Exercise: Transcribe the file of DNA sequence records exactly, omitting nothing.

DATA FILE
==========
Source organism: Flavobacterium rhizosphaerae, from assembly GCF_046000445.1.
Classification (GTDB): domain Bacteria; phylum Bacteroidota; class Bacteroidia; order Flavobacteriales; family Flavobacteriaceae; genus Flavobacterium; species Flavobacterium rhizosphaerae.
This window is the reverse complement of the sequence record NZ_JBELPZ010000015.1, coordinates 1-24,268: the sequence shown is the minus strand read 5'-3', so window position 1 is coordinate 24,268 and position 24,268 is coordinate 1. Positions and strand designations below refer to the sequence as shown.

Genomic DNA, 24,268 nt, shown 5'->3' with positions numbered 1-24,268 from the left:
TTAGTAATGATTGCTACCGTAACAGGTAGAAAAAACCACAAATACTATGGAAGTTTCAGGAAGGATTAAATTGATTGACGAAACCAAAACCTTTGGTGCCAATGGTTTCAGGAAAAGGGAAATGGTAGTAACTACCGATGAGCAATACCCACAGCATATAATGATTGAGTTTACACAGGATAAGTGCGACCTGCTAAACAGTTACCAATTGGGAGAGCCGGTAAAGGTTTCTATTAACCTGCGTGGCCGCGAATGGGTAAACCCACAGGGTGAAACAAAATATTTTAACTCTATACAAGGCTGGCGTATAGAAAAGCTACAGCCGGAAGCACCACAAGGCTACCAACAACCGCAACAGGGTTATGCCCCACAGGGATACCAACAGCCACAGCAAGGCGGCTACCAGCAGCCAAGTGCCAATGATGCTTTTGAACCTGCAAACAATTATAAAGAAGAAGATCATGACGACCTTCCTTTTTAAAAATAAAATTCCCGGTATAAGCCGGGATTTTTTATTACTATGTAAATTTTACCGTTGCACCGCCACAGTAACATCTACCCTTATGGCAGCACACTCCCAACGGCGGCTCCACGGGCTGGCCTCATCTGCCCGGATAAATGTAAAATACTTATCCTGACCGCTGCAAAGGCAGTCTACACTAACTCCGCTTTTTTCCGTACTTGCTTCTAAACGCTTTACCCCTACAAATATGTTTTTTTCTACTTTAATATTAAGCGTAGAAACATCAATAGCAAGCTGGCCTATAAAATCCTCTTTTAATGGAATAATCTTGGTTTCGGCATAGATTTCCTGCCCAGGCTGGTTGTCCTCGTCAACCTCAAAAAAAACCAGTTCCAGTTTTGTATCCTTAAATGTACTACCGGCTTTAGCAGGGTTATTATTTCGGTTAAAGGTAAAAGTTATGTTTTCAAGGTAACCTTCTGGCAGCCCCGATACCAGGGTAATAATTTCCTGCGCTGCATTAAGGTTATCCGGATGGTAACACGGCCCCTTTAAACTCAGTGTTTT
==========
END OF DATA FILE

Source organism: Flavobacterium rhizosphaerae, from assembly GCF_046000445.1.
Classification (GTDB): domain Bacteria; phylum Bacteroidota; class Bacteroidia; order Flavobacteriales; family Flavobacteriaceae; genus Flavobacterium; species Flavobacterium rhizosphaerae.
This window is the reverse complement of the sequence record NZ_JBELPZ010000015.1, coordinates 1-24,268: the sequence shown is the minus strand read 5'-3', so window position 1 is coordinate 24,268 and position 24,268 is coordinate 1. Positions and strand designations below refer to the sequence as shown.

Genomic DNA, 24,268 nt, shown 5'->3' with positions numbered 1-24,268 from the left:
TTAGTAATGATTGCTACCGTAACAGGTAGAAAAAACCACAAATACTATGGAAGTTTCAGGAAGGATTAAATTGATTGACGAAACCAAAACCTTTGGTGCCAATGGTTTCAGGAAAAGGGAAATGGTAGTAACTACCGATGAGCAATACCCACAGCATATAATGATTGAGTTTACACAGGATAAGTGCGACCTGCTAAACAGTTACCAATTGGGAGAGCCGGTAAAGGTTTCTATTAACCTGCGTGGCCGCGAATGGGTAAACCCACAGGGTGAAACAAAATATTTTAACTCTATACAAGGCTGGCGTATAGAAAAGCTACAGCCGGAAGCACCACAAGGCTACCAACAACCGCAACAGGGTTATGCCCCACAGGGATACCAACAGCCACAGCAAGGCGGCTACCAGCAGCCAAGTGCCAATGATGCTTTTGAACCTGCAAACAATTATAAAGAAGAAGATCATGACGACCTTCCTTTTTAAAAATAAAATTCCCGGTATAAGCCGGGATTTTTTATTACTATGTAAATTTTACCGTTGCACCGCCACAGTAACATCTACCCTTATGGCAGCACACTCCCAACGGCGGCTCCACGGGCTGGCCTCATCTGCCCGGATAAATGTAAAATACTTATCCTGACCGCTGCAAAGGCAGTCTACACTAACTCCGCTTTTTTCCGTACTTGCTTCTAAACGCTTTACCCCTACAAATATGTTTTTTTCTACTTTAATATTAAGCGTAGAAACATCAATAGCAAGCTGGCCTATAAAATCCTCTTTTAATGGAATAATCTTGGTTTCGGCATAGATTTCCTGCCCAGGCTGGTTGTCCTCGTCAACCTCAAAAAAAACCAGTTCCAGTTTTGTATCCTTAAATGTACTACCGGCTTTAGCAGGGTTATTATTTCGGTTAAAGGTAAAAGTTATGTTTTCAAGGTAACCTTCTGGCAGCCCCGATACCAGGGTAATAATTTCCTGCGCTGCATTAAGGTTATCCGGATGGTAACACGGCCCCTTTAAACTCAGTGTTTT